Sunday, 16 October 2016

An excellent weekend at Point Pelee - Day 1

Laura and I drove down to Point Pelee after finishing work on Friday, a location that I had not visited in far too long of a time. The main goal of the weekend for us was to meet up with many of Alan Wormington's closest friends and his family on the Saturday to share stories, reminisce, and celebrate his life.

Saturday morning dawned cool but sunny with a moderate southwest wind clipping along. A tip watch was in order given these conditions, and we assembled at the most southern point of mainland Canada along with a dozen or so others.

We had a nice walk through the woods from De Laurier to the cemetery, then afterwards gathered at Blue Heron picnic area to enjoy a feast that was generously prepared by Kory Renaud, Steve Pike, and Jeremy Bensette. While we were sitting there eating lunch, Steve yelled out "Cloudless Sulphur!" and we all turned to look as the large, greenish-yellow butterfly floated on by. It was a new Ontario butterfly for several of those present, including Bob Curry. Cloudless Sulphur does not show up every year in Ontario, but occasionally individuals do arrive in the southwest of the province, usually after and during strong southwest winds. Autumn is the best time to see this species and other southern immigrant butterfly species in the province.

In the afternoon, Laura and I headed to Hillman Marsh with several others including the 'Burg Birder in hopes of seeing a Cattle Egret and Hudsonian Godwit. The Cattle Egret had been found by Kit McCann on the Friday, while the godwit was discovered by Jeremy Hatt, Marianne Balkwill, Richard Carr and Rick Mayos earlier in the day.

Cattle Egret - Hillman Marsh CA

Luckily, both species were still present, and I was happy to add both to my Pelee list which now stands at 306. The last time that I added two new Pelee birds in one day was March 11, 2013 (Snow Goose, Iceland Gull).

Common Buckeye - Hillman Marsh CA

Eastern Gartersnake - Hillman Marsh CA

As we were leaving the shorebird cell, an interesting looking ratty crow flew over - unfortunately it didn't want to speak, but it looked small-ish with snappy wingbeats, and Laura and I joked that it was probably a Fish Crow. Besides, we hadn't seen an American Crow all day, so it must be a Fish Crow, right?

Laura and I next explored the Couture Dyke, not finding much other than hundreds of mosquitoes. We did located a few butterflies including some late Bronze Coppers.

Bronze Copper - Hillman Marsh CA

Bronze Copper - Hillman Marsh CA

We also spotted a shed skin from a watersnake that was close to four feet in length. The snake did not appear to have much of a pattern, leaving us to wonder if the owner of the shed showed characteristics of Lake Erie Watersnake, a subspecies mainly restricted to the islands in western Lake Erie. Occasionally individuals on the mainland, especially at Point Pelee, have resembled Lake Erie Watersnakes morphologically.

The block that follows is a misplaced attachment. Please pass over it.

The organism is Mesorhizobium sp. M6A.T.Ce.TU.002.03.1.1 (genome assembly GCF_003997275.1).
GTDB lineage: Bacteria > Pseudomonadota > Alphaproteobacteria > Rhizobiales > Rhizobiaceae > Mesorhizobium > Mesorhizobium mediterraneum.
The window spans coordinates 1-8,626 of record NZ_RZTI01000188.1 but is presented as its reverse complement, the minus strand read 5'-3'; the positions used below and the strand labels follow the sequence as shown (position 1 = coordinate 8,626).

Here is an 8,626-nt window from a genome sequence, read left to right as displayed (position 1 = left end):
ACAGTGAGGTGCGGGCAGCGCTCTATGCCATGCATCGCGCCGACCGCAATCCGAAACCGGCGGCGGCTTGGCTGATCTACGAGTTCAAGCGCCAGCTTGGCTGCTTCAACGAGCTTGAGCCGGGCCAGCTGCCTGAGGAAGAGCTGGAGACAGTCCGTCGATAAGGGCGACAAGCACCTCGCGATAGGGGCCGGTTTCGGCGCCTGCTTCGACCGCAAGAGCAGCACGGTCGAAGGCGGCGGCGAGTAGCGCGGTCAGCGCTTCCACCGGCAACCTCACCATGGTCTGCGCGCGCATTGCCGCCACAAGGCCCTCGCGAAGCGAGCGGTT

Kory Renaud texted me about half an hour later to let me know that he and Jeremy Hatt had located a crow at the parking lot for the shorebird cell, and it was indeed a Fish Crow. It was also missing some flight feathers so it must have been the bird that Laura and I watched. We returned to the cell to check it out and photograph it.

Fish Crow - Hillman Marsh CA

Unfortunately the Fish Crow did not seem to be doing too well. It was far too tame for its own good, letting us walk right up to it, and spent much of its time picking away at some sort of irritation (mites?) in its plumage and on its feet. Its somewhat wheezy breathing indicated that it may have a respiratory infection as well. This appears to be the same crow that was at the tip of Point Pelee about a week or two prior, as that bird was also missing several flight feathers and exhibited similar behaviour.

Fish Crow - Hillman Marsh CA

Fish Crow is a species generally found in coastal areas of the American southeast north to southern Maine, but their range does go up the Mississippi River to southern Illinois and Indiana, as well as cuts inland from the Atlantic coast to central Pennsylvania and New York. Formerly a very rare bird in Ontario, Fish Crow is now regular enough that it has since been removed from the Ontario Bird Records Committee list of species that require documentation for southern Ontario.

Fish Crow - Hillman Marsh CA

Fish Crow - Hillman Marsh CA

Part two will cover our finds from the Sunday.


Blake A. Mann said...

It was a good weekend for sure!
Glad you posted the photo of the group at the Tip (lovefest as Alan might say!).

Josh Vandermeulen said...

Thanks Blake! It was a good weekend, and great to see you as well.